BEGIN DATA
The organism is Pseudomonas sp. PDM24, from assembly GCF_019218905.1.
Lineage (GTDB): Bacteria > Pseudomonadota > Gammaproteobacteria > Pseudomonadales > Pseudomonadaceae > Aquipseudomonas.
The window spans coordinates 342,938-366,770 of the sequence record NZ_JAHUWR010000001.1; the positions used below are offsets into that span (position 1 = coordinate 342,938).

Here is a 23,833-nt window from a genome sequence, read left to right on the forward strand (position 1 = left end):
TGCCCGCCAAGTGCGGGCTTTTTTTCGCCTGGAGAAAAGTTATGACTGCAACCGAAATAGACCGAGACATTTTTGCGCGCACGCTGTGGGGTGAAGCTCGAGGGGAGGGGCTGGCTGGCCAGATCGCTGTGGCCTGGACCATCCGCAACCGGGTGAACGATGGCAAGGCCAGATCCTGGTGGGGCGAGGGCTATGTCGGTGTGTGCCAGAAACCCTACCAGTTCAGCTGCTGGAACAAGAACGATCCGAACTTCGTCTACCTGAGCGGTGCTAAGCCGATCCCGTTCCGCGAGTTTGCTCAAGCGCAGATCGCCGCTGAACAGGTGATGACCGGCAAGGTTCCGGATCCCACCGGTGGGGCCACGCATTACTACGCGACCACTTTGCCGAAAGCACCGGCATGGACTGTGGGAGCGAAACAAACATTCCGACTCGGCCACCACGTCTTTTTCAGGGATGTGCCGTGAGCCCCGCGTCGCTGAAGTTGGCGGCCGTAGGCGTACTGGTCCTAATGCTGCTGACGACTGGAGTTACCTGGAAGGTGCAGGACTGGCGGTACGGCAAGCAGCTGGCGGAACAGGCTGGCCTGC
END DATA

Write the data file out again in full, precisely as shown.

The organism is Pseudomonas sp. PDM24, from assembly GCF_019218905.1.
Lineage (GTDB): Bacteria > Pseudomonadota > Gammaproteobacteria > Pseudomonadales > Pseudomonadaceae > Aquipseudomonas.
The window spans coordinates 342,938-366,770 of the sequence record NZ_JAHUWR010000001.1; the positions used below are offsets into that span (position 1 = coordinate 342,938).

Here is a 23,833-nt window from a genome sequence, read left to right on the forward strand (position 1 = left end):
TGCCCGCCAAGTGCGGGCTTTTTTTCGCCTGGAGAAAAGTTATGACTGCAACCGAAATAGACCGAGACATTTTTGCGCGCACGCTGTGGGGTGAAGCTCGAGGGGAGGGGCTGGCTGGCCAGATCGCTGTGGCCTGGACCATCCGCAACCGGGTGAACGATGGCAAGGCCAGATCCTGGTGGGGCGAGGGCTATGTCGGTGTGTGCCAGAAACCCTACCAGTTCAGCTGCTGGAACAAGAACGATCCGAACTTCGTCTACCTGAGCGGTGCTAAGCCGATCCCGTTCCGCGAGTTTGCTCAAGCGCAGATCGCCGCTGAACAGGTGATGACCGGCAAGGTTCCGGATCCCACCGGTGGGGCCACGCATTACTACGCGACCACTTTGCCGAAAGCACCGGCATGGACTGTGGGAGCGAAACAAACATTCCGACTCGGCCACCACGTCTTTTTCAGGGATGTGCCGTGAGCCCCGCGTCGCTGAAGTTGGCGGCCGTAGGCGTACTGGTCCTAATGCTGCTGACGACTGGAGTTACCTGGAAGGTGCAGGACTGGCGGTACGGCAAGCAGCTGGCGGAACAGGCTGGCCTGC